Havana on maximum alert as hurricane draws near

Cuba raised its hurricane alert level to maximum on Monday for Havana as deadly Hurricane Ike raged westward across the island towards the capital, Cuban state television announced.

The storm weakened as it raged through Cuba, where it blew off roofs, toppled trees and flattened sugar-cane fields like a giant lawn mower on a path toward the United States oil hub in the Gulf of Mexico.

Oil prices rose by $1,50 to above $107 a barrel on concerns that Ike would further disrupt energy output from the Gulf, which produces one-quarter of US oil and 15% of its natural gas. Much of that production was shut down by Hurricane Gustav’s strike on the Louisiana coast last Monday.

Ike was expected to hit near eastern Texas, but a small deviation could threaten New Orleans, the city swamped in 2005 by Hurricane Katrina, which killed 1 500 people and caused $80-billion in damage on the US Gulf Coast. Gustav narrowly missed the low-lying city protected by floodwalls and levees.

The storm tore roofs off houses when it hit Britain’s Turks and Caicos Islands as a ferocious category-four hurricane on the five-step Saffir-Simpson intensity scale, and floods triggered by its torrential rains were blamed for 61 deaths in Haiti, where 500 were killed by Tropical Storm Hanna last week.

Angry waves
Ike weakened to a category-two storm with 160km/h winds after roaring ashore in north-eastern Cuba late on Sunday near Punta Lucrecia in the state of Holguin, about 823km south-east of Havana.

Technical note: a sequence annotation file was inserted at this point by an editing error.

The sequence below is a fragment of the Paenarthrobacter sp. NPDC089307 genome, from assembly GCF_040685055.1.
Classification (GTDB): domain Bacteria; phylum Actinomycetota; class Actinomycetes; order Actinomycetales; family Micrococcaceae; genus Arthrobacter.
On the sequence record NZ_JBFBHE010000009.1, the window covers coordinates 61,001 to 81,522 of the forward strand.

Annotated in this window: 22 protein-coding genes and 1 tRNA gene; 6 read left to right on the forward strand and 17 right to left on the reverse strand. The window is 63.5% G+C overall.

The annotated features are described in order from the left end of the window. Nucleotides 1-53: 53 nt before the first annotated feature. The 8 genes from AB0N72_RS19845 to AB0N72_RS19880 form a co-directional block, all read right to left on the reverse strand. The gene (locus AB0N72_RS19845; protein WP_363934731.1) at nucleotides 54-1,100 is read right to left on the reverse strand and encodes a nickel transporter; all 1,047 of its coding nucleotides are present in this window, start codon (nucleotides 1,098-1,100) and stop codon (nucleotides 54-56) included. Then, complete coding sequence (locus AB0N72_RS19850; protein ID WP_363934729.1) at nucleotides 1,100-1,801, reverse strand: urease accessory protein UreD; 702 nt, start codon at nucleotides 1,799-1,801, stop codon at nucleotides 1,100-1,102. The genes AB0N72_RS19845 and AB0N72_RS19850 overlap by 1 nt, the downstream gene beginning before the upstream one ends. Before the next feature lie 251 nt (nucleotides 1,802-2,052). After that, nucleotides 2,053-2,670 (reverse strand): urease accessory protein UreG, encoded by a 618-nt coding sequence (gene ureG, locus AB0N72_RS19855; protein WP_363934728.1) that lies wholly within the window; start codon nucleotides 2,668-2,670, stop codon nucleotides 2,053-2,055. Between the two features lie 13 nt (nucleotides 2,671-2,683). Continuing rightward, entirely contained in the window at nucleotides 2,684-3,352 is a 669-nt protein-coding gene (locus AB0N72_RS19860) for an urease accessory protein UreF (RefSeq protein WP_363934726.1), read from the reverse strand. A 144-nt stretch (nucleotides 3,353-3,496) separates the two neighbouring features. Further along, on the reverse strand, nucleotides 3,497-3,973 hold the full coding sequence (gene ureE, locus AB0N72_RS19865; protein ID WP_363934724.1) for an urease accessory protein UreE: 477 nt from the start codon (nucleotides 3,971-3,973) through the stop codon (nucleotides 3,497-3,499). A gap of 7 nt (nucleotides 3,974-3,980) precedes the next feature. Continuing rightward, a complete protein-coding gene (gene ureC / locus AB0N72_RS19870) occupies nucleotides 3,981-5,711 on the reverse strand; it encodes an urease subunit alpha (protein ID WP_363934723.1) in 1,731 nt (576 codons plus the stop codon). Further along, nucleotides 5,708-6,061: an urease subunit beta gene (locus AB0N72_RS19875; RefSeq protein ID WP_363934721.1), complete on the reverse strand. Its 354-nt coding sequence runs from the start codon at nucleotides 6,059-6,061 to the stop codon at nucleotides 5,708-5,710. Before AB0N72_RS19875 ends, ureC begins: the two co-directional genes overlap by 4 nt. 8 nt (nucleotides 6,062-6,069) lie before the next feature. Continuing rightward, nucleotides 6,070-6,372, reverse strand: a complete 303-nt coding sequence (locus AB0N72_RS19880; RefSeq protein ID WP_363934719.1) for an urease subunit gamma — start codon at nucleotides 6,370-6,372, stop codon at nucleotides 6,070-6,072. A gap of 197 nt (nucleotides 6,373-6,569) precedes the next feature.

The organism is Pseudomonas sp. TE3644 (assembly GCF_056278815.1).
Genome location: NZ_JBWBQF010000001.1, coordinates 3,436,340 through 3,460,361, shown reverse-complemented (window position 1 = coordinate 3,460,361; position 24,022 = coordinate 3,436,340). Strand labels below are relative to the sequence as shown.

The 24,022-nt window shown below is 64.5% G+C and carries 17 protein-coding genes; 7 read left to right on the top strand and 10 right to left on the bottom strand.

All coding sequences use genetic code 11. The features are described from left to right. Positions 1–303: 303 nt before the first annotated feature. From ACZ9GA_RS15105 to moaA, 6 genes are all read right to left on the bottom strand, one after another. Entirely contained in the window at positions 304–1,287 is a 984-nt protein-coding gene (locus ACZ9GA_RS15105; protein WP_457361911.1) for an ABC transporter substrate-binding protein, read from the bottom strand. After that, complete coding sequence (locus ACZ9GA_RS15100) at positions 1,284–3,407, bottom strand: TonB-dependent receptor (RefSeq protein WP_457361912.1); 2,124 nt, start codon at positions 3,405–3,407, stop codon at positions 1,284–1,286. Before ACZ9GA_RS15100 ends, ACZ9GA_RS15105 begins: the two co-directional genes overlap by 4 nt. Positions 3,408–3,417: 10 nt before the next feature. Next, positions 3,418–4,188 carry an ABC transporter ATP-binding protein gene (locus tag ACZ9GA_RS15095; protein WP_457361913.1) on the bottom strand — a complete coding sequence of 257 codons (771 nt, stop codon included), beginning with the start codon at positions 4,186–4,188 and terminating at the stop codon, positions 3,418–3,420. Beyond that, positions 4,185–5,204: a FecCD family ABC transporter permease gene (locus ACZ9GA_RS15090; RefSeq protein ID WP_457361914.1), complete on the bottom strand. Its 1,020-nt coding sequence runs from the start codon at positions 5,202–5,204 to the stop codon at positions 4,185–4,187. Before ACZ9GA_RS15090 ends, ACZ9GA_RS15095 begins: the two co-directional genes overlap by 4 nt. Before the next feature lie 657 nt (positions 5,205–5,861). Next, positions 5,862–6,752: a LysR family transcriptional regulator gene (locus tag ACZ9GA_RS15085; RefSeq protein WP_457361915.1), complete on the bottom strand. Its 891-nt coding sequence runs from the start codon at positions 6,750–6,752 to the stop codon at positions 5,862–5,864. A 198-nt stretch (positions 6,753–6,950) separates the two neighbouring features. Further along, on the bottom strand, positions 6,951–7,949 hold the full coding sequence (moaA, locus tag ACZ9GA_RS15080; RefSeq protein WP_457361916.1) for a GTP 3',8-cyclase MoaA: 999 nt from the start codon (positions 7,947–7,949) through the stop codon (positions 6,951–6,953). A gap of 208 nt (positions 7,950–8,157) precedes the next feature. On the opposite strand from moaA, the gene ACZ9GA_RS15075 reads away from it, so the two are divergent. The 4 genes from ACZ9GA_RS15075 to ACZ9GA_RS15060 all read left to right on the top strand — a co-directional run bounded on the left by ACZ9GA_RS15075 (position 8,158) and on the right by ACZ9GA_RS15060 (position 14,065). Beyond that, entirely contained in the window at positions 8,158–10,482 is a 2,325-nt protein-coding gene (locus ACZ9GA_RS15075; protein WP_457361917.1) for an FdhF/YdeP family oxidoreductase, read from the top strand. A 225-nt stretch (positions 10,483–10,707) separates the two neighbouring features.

Cuba’s state-run television showed angry waves slamming into the sea wall and surging as high as nearby five-storey apartment buildings before flooding the streets of the city of Baracoa near the eastern tip of the Communist-ruled island.

The storm was expected to traverse much of the 1 125km island.
It stripped ripening coffee from trees on the eastern part of the island, where 85% of Cuba’s coffee is grown, paralysed the nickel industry and destroyed sugar infrastructure.

“It seemed like the night would never end. Water. Wind. We are going to have to call on our African gods to recover from this,” Eduardo Hernandez said by telephone from the city of Holguin. “There are trees and utility poles down everywhere.”

Forecasters said Ike would hit Havana as it left the island on Tuesday. Authorities prepared to evacuate tens of thousands of residents from crumbling tenements, low-lying neighbourhoods and areas along the north coast.

“Attention Havana, attention Havana. Havana is on hurricane alert. All residents must strictly follow the instructions of the civil defence,” local radio said repeatedly.

Officials said at least 1,1-million people were evacuated from vulnerable areas in Cuba, which is still reeling from Hurricane Gustav’s strike on western provinces last week.

At noon GMT, Ike was 32km south of Camaguey, Cuba, heading west at 23km/h, the US National Hurricane Centre said. It was expected to reach the Gulf by Tuesday afternoon.

Rainfall of up to 50cm in Cuba was possible, forecasters said.

Former Cuban leader Fidel Castro, who has taken to writing columns since handing over power to his brother Raul, wrote on Sunday that the flow of international aid to Cuba since Gustav showed that it had many friends who wanted to help.

He said, without giving details, that close ally Venezuelan President Hugo Chávez had taken “measures that make up the most generous gesture of solidarity that our country has known”.

Just to the north of Cuba, schools, hospitals and government offices were closed in the Florida Keys, a 177km island chain connected by a single road.

The fragile islands were not expected to take a direct hit, but tourists were evacuated and residents were told to leave as a precaution.—Reuters, Sapa-AFP

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